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Organization in Play

Donncha Kavanagh, Kieran Keohane and Carmen Kuhling

Play is a foundational concept that animates life, work, creativity and organization; and while play is essential, it also dislodges the very meaning of these terms. Organization in Play explores different meanings, usages and understandings of play to present novel and insightful perspectives on capitalism, management, markets, bureaucracy and other organizational phenomena. It traces how early capitalism, with its ethos of austerity and distaste for recreation, has given way to a more ludic version in recent times. At the same time, children – those playmakers supreme – have been, curiously, excluded from scholarly conversation about organization. The authors examine this and other paradoxes using a wide range of sources – from Weber to Sesame Street, from Star Trek to Lacan, from Riverdance to Beckett – that shed light on the capricious boundaries between work and play, rationality and foolishness, sense and nonsense.
Play points us to the liminal and the extraordinary, where meaning is ambiguous at best, and where conventional notions about order and disorder, movement and stasis, centre and periphery are undone and are put into play. It focuses our attention on the silences and absences, the comic and the theatrical, the folly and the madness of markets, organizations, management and work practices in contemporary capitalism. Drawing on a deep engagement with sociological and organizational literatures, the authors show how a play perspective enhances our understanding of the institutions we inhabit and which inhabit us.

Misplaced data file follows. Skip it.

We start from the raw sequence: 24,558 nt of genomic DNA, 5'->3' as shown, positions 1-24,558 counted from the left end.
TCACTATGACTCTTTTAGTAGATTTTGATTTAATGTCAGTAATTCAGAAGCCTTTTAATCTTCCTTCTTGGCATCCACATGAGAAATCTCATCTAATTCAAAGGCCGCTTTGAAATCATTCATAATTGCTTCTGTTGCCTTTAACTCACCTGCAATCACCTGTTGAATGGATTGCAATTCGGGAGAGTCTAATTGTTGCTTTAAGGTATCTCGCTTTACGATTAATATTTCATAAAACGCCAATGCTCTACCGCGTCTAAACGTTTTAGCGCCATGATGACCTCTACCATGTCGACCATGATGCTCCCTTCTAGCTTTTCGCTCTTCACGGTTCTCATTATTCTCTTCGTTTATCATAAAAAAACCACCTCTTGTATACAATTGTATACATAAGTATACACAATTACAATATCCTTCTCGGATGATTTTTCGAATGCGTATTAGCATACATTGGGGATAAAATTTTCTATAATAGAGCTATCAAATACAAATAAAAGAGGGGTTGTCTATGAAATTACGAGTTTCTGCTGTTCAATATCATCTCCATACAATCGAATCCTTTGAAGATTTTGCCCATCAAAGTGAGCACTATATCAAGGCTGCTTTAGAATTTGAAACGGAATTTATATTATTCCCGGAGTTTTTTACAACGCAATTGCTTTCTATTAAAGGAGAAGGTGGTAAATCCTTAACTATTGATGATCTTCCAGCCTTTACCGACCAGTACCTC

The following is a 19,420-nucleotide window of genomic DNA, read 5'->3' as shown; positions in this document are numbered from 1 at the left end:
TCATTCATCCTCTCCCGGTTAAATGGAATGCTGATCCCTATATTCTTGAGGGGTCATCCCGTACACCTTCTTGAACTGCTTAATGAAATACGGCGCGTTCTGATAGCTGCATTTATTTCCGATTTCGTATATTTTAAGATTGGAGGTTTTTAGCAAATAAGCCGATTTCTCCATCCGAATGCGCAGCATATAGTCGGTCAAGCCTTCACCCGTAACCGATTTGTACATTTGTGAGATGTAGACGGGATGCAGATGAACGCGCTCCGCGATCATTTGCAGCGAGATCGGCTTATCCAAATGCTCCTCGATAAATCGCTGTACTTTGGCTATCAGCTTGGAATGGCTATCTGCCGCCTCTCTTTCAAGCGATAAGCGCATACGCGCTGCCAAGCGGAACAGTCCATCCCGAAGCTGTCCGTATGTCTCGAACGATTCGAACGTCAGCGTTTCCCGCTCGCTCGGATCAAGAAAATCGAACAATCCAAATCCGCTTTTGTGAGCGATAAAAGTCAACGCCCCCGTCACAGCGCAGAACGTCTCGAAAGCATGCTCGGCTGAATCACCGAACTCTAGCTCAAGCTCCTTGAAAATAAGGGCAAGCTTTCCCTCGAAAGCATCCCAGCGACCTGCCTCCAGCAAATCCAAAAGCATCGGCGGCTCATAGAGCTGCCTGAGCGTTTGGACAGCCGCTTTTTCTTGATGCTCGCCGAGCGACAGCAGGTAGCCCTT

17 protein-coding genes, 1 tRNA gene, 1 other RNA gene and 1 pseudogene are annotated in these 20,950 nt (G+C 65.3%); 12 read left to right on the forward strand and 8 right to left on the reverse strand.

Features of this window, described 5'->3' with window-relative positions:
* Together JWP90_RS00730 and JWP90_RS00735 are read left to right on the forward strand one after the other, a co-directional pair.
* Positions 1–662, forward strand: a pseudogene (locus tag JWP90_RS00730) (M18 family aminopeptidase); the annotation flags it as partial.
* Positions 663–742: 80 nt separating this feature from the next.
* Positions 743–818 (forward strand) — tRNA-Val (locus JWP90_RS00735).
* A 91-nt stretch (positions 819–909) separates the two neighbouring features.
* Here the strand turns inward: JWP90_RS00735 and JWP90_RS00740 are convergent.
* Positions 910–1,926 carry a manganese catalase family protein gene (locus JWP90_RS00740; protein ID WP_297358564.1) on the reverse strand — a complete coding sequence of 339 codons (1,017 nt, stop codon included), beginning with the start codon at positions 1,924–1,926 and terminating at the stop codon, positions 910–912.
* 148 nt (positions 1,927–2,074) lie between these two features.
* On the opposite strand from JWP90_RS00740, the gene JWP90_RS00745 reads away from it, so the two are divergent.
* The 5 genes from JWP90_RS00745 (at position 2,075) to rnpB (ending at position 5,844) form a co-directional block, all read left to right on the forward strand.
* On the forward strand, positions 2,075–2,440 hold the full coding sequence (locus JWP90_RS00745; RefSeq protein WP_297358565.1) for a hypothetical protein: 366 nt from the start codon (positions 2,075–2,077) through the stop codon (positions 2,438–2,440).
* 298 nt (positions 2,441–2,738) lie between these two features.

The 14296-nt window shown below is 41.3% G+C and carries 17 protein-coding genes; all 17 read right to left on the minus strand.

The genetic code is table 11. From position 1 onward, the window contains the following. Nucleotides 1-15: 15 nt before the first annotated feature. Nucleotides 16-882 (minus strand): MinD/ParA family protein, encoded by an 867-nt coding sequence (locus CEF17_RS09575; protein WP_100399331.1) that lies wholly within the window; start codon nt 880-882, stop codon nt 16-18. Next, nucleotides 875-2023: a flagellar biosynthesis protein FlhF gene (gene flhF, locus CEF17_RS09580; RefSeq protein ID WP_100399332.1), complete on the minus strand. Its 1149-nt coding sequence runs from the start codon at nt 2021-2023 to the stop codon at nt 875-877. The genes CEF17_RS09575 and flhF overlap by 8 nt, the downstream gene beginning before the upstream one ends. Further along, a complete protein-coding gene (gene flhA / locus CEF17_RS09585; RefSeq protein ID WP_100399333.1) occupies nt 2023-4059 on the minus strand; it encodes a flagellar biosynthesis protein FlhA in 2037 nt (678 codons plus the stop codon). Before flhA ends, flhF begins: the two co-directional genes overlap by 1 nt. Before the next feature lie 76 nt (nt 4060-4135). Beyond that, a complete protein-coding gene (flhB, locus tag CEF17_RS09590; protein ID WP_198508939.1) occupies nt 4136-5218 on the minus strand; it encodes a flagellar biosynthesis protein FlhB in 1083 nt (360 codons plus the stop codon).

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Chapter 5 - Talk and Silence: Playing with Silence as an Organizational Resource -117

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Chapter 5 Talk and Silence: Playing with Silence as an Organizational Resource Introduction: Talk about Talk In the last chapter we discussed how forms of play and work interpenetrate in popular culture, specifically in the phenomenon of dance. In part, our inquiry revealed the artificial nature of the separation between public (work) and private (play), and between the organizational and personal realms. Implicit in our analysis is the idea that dance is a non-linguistic aesthetic representation that uses the body as a mode of communication and play, in a way that sometimes ref lects dominant powers, inf luences and ideologies circulating in the wider social field, and at other times subverts them. In each of the following chapters, we show how social forms that at first appear to fall outside or even stand in antithesis to organizational life – as conventionally understood – such as ‘silence’, ‘foolishness’, ‘gam- bling’ and ‘madness’, can help us to play creatively with the conventional discourse and regulatory apparatus of modern institutions, and can pro- vide alternative models and refreshing new frameworks with which to examine organization studies. In this particular chapter, we will push the idea of the potentially creative and subversive dimensions of the non- linguistic realm in examining the playful, creative and subversive poten- tial of silence. Here we build on French feminism, which argued against the overly rational, linguistic, repressive dimensions of Enlightenment epistemology, which represses the realm of the body, emotions and the pre- or non-linguistic. Kristeva, Irigaray and Cixous in their...

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